The Electoral Integrity Project's mid-year report compares 260 elections across 161 countries.
Many countries such as the United Kingdom have pushed to make the process of voter registration easier and more inclusive. But these initiatives have also generated concern about the security and integrity of the voting process. How common are these problems?
More than half of elections worldwide were found to have problems in the voter registration process, according to a report by the Electoral Integrity Project (EIP) at the University of Sydney and Harvard University.
The Electoral Integrity Project’s (EIP) mid-year report compares 260 elections across 161 countries. It adds data on elections from 18 countries held between January and June 2017.
Challenges arise from inclusion, measured in the report by whether some citizens were not listed on the register, and from security, measured by whether some ineligible electors were registered. These were found to be interrelated problems in many countries.
“Major problems in the voter register can weaken its accuracy, such as out-of-date records, lack of transparency, and lack of inclusion – undermining public confidence in elections,” said Professor Pippa Norris, EIP founding director.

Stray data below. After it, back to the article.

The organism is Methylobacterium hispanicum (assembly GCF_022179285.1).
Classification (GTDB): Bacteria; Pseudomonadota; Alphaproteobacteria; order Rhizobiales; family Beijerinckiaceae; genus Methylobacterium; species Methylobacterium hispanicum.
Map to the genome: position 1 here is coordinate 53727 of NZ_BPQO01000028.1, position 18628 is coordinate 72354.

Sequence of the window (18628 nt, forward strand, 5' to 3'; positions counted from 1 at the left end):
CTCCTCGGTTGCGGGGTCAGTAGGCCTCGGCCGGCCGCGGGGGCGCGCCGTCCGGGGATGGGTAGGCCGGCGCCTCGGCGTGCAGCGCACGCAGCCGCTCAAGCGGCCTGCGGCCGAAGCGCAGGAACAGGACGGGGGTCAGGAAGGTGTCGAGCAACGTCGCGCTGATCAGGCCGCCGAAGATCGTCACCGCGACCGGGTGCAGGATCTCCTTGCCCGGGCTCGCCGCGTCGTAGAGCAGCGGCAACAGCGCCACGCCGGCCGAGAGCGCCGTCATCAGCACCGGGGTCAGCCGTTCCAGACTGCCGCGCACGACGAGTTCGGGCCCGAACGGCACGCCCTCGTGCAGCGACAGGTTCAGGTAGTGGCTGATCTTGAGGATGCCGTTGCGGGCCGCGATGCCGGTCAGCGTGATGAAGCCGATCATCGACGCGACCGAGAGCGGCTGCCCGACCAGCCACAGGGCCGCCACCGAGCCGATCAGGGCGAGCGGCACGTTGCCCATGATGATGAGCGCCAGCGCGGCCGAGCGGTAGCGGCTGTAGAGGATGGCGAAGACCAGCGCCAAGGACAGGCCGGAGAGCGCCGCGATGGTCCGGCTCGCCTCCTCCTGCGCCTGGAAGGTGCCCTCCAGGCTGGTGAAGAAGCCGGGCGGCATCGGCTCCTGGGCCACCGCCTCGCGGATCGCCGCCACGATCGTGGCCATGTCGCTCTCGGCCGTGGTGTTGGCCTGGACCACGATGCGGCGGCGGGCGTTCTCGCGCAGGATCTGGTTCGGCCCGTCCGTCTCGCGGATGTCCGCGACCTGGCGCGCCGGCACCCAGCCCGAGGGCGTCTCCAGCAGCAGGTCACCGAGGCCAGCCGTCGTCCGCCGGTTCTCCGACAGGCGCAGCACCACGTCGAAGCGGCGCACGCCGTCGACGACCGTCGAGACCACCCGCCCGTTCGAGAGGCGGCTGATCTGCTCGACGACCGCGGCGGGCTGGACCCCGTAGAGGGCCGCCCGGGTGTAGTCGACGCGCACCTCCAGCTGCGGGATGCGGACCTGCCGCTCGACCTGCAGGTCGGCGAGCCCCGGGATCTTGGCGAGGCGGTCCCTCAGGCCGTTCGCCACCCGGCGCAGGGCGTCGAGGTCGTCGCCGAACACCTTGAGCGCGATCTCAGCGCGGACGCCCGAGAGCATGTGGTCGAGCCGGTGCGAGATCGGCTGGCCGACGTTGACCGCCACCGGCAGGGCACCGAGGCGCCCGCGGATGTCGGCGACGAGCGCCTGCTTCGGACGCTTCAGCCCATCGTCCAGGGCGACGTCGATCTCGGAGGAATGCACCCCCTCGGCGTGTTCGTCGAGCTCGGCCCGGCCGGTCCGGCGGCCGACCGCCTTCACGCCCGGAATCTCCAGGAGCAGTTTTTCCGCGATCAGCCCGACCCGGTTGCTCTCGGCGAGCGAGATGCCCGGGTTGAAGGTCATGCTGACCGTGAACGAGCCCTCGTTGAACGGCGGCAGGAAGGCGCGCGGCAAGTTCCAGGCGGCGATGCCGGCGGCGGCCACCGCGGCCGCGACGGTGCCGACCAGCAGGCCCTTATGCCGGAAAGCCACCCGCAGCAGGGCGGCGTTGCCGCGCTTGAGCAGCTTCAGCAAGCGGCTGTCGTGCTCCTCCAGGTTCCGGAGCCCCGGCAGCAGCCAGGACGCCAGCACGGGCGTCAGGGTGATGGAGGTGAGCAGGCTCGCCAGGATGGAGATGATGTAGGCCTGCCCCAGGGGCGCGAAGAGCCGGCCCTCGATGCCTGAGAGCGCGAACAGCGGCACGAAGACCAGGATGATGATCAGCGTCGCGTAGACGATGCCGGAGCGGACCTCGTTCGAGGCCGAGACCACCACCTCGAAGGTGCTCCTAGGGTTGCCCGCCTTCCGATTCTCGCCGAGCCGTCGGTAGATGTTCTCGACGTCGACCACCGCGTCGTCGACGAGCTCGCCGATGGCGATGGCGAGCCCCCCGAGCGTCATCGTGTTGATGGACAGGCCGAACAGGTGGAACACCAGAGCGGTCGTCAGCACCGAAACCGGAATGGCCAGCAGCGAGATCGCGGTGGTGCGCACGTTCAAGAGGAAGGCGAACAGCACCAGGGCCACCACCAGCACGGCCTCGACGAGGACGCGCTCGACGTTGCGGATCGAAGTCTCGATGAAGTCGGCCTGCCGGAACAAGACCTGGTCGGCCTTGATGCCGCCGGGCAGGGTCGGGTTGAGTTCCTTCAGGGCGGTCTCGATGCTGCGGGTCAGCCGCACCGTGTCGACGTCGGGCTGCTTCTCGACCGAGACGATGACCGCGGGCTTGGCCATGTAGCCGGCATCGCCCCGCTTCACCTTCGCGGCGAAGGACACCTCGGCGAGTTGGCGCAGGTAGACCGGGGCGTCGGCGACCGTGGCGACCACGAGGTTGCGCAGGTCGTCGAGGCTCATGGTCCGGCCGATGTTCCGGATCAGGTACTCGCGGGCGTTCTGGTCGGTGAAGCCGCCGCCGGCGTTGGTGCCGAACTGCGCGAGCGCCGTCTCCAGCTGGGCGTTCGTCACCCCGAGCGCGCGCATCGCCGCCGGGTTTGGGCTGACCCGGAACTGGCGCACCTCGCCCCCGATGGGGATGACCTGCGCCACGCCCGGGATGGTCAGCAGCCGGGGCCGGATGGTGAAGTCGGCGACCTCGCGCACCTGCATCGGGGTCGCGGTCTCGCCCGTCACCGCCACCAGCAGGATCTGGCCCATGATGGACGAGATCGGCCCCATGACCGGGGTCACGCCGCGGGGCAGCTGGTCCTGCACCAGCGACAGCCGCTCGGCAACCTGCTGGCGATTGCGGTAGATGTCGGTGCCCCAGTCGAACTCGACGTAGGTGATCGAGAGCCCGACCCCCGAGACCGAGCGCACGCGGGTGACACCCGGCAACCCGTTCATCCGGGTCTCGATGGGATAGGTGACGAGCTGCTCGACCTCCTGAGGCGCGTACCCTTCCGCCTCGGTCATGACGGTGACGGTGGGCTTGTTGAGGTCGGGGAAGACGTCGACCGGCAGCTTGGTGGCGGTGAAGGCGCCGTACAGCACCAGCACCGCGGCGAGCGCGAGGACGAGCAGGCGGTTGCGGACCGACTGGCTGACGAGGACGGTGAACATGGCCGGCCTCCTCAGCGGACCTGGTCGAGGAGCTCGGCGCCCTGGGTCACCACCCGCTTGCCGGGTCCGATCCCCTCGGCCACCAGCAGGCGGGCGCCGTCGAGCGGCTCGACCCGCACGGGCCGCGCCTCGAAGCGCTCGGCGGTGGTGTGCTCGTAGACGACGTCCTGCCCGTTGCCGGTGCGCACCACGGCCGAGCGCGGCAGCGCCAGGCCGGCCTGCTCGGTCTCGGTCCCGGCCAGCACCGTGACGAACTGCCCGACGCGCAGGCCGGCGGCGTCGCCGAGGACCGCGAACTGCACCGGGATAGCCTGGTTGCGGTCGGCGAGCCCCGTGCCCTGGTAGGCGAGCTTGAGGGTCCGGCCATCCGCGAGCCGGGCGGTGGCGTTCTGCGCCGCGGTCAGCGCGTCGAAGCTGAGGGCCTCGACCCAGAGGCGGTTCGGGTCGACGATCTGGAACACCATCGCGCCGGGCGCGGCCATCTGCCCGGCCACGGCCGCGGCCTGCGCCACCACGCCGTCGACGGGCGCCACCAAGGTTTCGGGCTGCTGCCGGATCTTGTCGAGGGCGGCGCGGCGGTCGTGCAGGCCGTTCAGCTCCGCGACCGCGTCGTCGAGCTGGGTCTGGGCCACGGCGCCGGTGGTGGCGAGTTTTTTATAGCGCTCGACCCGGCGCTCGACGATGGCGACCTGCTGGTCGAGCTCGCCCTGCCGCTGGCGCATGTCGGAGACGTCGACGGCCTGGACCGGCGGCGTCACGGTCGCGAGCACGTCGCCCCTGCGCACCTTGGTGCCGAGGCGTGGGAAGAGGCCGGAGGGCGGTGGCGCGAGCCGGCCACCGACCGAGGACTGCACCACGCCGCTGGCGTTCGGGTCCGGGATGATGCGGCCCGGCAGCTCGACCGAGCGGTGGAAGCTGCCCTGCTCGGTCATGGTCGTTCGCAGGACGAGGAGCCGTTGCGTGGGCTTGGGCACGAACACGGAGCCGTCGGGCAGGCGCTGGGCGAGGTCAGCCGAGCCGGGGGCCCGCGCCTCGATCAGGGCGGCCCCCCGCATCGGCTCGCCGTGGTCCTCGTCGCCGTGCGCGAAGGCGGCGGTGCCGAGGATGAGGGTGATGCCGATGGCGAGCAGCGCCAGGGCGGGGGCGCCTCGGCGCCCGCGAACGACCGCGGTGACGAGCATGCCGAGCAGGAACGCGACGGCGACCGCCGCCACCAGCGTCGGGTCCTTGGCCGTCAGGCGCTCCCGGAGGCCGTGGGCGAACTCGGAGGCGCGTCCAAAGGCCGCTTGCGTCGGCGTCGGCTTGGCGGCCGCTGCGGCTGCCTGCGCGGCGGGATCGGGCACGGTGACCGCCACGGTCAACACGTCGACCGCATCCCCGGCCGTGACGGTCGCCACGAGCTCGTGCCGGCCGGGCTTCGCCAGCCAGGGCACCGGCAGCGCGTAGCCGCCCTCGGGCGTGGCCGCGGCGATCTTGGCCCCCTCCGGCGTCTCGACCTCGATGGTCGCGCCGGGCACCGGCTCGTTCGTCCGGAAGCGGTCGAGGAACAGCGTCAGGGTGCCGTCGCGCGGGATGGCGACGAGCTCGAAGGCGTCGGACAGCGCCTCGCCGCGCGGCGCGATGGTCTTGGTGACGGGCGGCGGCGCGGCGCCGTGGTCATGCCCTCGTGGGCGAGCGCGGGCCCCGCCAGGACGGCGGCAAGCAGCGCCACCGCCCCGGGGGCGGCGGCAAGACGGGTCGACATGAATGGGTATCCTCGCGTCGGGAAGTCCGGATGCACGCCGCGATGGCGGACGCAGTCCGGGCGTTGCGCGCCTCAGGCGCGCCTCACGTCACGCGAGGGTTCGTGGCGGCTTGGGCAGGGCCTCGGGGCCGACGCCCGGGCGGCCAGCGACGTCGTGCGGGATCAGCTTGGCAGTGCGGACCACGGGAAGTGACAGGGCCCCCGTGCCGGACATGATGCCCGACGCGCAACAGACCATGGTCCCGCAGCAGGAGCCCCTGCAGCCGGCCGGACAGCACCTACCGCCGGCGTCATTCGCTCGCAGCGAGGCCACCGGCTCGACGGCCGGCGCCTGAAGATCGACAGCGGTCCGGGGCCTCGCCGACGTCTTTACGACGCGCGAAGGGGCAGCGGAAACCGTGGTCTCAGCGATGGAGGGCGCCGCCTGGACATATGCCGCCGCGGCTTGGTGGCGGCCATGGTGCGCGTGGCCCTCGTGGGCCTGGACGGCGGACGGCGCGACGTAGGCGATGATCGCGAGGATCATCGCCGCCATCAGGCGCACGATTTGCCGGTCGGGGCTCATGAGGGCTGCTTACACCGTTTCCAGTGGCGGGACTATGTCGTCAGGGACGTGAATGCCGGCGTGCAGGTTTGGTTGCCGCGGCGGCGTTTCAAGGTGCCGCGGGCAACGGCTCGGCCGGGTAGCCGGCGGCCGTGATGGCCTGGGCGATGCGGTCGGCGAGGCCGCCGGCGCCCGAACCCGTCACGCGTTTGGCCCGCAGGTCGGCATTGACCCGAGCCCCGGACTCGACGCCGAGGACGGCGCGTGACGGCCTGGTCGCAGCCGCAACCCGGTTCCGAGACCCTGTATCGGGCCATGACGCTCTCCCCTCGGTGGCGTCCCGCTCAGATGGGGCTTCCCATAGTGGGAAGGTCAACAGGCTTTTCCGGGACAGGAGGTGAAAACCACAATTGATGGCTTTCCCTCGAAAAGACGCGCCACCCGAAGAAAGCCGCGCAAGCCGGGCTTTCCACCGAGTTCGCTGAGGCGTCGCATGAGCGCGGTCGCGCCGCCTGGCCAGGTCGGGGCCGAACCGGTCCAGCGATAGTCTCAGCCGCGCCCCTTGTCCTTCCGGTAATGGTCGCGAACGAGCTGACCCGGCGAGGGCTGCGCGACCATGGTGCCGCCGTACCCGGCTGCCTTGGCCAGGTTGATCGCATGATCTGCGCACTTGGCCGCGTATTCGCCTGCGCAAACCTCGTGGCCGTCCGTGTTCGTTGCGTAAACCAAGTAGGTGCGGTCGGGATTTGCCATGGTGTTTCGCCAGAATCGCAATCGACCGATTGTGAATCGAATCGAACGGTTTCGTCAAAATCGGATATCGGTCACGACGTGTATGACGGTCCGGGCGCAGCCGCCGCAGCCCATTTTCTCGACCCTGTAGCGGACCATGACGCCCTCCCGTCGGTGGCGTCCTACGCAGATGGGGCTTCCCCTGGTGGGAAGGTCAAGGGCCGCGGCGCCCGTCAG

“Our research shows such challenges can occur in affluent and well-established democracies, such as the United States, as well as poorer countries lacking professional Electoral Management Bodies.”
The key findings of the EIP’s mid-year update include:
This findings are drawn from a survey of 2,961 experts providing perceptions of electoral integrity. The cumulative study covers 161 countries holding 260 national elections from 1 July 2012 to 30 June 2017. The mid-year update reports on an additional 19 elections in 18 countries, with the inclusion of France, the Bahamas, and Timor-Leste for the first time.